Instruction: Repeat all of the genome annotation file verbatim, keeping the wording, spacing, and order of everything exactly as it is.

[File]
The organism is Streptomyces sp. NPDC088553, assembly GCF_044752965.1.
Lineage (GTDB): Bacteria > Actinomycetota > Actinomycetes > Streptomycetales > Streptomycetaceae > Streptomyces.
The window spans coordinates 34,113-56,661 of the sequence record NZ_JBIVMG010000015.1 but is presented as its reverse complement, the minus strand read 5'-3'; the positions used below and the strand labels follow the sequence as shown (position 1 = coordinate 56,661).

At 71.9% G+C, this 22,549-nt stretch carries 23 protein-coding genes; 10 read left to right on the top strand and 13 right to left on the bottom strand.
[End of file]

The organism is Streptomyces sp. NPDC088553, assembly GCF_044752965.1.
Lineage (GTDB): Bacteria > Actinomycetota > Actinomycetes > Streptomycetales > Streptomycetaceae > Streptomyces.
The window spans coordinates 34,113-56,661 of the sequence record NZ_JBIVMG010000015.1 but is presented as its reverse complement, the minus strand read 5'-3'; the positions used below and the strand labels follow the sequence as shown (position 1 = coordinate 56,661).

At 71.9% G+C, this 22,549-nt stretch carries 23 protein-coding genes; 10 read left to right on the top strand and 13 right to left on the bottom strand.